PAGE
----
SAN JOSE Offstage, Maya Naleid can be a bit of a wallflower, staring at her feet, lingering in the corner of the room. But once she"s in the spotlight, she's a star.
Like many young adults coping with autism, she has spent many years trying to avoid attention, hiding from prying eyes. No longer. Once the music starts pumping in the "Showboaters" class at the College of Adaptive Arts, she twirls like a ballerina.
"It makes me feel good, it makes me feel proud," says the soft-spoken 22-year-old from Campbell, who begs off an interview to dash back to rehearsal when she hears the pounding notes of "We Will Rock You," her favorite song. "I love to dance. I have to go do it now."
One of 23 students finding their groove during a recent class, Naleid is thriving at this arts conservatory for adults with disabilities. A nonprofit organization, the College of Adaptive Arts began in 2009 with a handful of students. Now almost 60 students take part in 15 classes, from puppetry to public speaking, at three San Jose locations.
While most services for disabled young people cease at age 22, the CAA champions lifelong learning. The mission is empowerment.
"Our model is perception and not perfection," CAA co-founder Pamela Lindsay says. "These students have spent too long on the sidelines. We want to teach them to get up there and rock what they've got. Their dance may not be Hollywood shiny, but it will be awesomely and uniquely their own."
Shaking their hips and flashing their jazz hands in front of the mirrors at San Jose's Silver Creek Sportsplex, the Showboaters aim for a mashup of "Glee" and "So You Think You Can Dance." The dancers may not land every step, but they do generate an intoxicating level of exuberance.
Rachael Henderson, 23, has limited mobility because of cerebral palsy. She moves with the help of a wheelchair and talks through the use of a computer. But she shakes a mean pompom.
"She looks forward to this class so much," says Angela Nazza, Rachel's caregiver. "She may not be ambulatory, but she sure can dance."
Melissa Correa, 31, says the boost she gets from showboating helps her cope with the rough patches in the rest of her life.
"It makes me feel brave," says Correa, who has Down syndrome. "This class makes my whole day good, and I don't let other people worry me anymore."
For her part, Naleid has always struggled to find her way in the world while dealing with epilepsy and autism. Because of her seizures, she has to be supervised at all times.
"It has been an enormous uphill challenge to find the right support for Maya," says her mother, Jasmina Naleid. "Over and over we had to fight for her right to be included and taught as everyone else."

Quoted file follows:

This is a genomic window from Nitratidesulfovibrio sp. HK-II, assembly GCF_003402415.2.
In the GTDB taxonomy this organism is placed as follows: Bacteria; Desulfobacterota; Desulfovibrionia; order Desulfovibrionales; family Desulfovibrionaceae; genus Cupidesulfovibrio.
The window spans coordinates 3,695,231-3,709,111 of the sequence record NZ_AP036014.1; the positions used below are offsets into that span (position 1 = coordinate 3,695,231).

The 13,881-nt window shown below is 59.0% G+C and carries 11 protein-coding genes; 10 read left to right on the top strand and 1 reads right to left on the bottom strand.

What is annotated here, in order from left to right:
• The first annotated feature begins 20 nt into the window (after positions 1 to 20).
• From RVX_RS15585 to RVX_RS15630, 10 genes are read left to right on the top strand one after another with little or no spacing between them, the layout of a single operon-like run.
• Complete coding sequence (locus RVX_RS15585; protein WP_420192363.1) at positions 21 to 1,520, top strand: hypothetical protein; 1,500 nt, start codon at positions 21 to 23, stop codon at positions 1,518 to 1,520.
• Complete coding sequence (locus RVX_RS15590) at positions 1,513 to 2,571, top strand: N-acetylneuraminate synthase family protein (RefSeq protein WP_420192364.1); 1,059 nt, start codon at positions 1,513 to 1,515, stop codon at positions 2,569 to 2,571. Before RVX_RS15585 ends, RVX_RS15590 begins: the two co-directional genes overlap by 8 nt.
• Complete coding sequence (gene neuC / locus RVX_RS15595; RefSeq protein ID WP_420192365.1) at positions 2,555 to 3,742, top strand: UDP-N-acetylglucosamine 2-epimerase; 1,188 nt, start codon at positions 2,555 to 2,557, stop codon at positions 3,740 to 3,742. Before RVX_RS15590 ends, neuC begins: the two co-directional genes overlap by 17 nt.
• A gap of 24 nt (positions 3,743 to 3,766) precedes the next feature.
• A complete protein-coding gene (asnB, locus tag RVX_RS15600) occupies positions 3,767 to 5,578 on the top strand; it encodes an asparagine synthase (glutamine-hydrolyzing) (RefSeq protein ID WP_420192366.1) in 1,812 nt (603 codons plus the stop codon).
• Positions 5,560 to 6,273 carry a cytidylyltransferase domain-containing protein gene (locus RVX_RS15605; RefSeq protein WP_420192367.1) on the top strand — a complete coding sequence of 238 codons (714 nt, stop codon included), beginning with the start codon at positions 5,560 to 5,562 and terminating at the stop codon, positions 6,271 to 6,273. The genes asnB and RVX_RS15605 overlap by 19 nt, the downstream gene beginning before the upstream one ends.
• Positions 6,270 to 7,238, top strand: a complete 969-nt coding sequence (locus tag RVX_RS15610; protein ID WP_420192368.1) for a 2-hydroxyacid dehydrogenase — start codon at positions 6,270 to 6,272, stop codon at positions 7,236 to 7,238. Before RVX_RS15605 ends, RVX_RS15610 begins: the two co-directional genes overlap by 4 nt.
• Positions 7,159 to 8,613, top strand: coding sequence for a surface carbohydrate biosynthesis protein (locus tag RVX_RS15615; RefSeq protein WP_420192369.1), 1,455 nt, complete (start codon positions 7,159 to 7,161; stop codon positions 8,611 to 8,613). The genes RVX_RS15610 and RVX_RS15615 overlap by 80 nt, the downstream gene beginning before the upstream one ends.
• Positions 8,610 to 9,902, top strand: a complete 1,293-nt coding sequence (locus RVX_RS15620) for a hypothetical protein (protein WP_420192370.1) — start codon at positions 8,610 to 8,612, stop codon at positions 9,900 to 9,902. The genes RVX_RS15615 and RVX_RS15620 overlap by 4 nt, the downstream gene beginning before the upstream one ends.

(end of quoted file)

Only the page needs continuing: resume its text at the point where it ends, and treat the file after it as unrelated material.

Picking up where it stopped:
Finding her footing at CAA has begun to turn Maya's life around. Instead of feeling shy, she is blossoming into a beautiful young woman with an unstoppable smile.
"The creative pursuits are a great medium to unlocking potential, but it's essential that it be coupled with high expectations, a steadfast belief in their abilities and the creation of a culture of safety," says DeAnna Pursai, co-founder of CAA. "The arts are so open-ended that they can explore their interests without the fear of getting it 'wrong.' "
Naleid's mother can't get over the change in her once-timid daughter, who now has the courage to stand in the front of the entire class and crack jokes.
"We always knew that there is more to Maya than her medical label, and to see her now onstage performing is amazing," she says, watching her daughter strut and preen onstage. "We cry but we are happy."
In the Showboaters class, students like Maya learn how to shine. They then share that uplifting feeling by performing for senior groups, community centers and schools.
Since all CAA classes are low-cost, money is tight. While instructors are paid, Pursai and Lindsay earn only a stipend. Because they focus on creativity instead of traditional adult day care, they also face hurdles when it comes to state funding.
That's why they are hoping to raise $7,000 with the help of Wish Book readers so they can purchase costumes, art supplies and technical equipment to help them take their shows on the road.
For the record, it's not just a job for Pursai and Lindsay. Pursai was inspired by her sister Angel, who has Down syndrome. Lindsay's daughter Valerie has Asperger's syndrome. Giving their students a chance to become part of the community is their life's work.
They are currently rehearsing the highlight of the Showboaters season, a 2 p.m. Dec. 14 show at Christmas in the Park in downtown San Jose.
"That's when the students are truly in their element," says Pursai, watching her dancers bust a move, "showing the world their artistic skills. They have so much joy to give."
To learn more about College of Adaptive Arts, go to www.collegeofadaptivearts.org.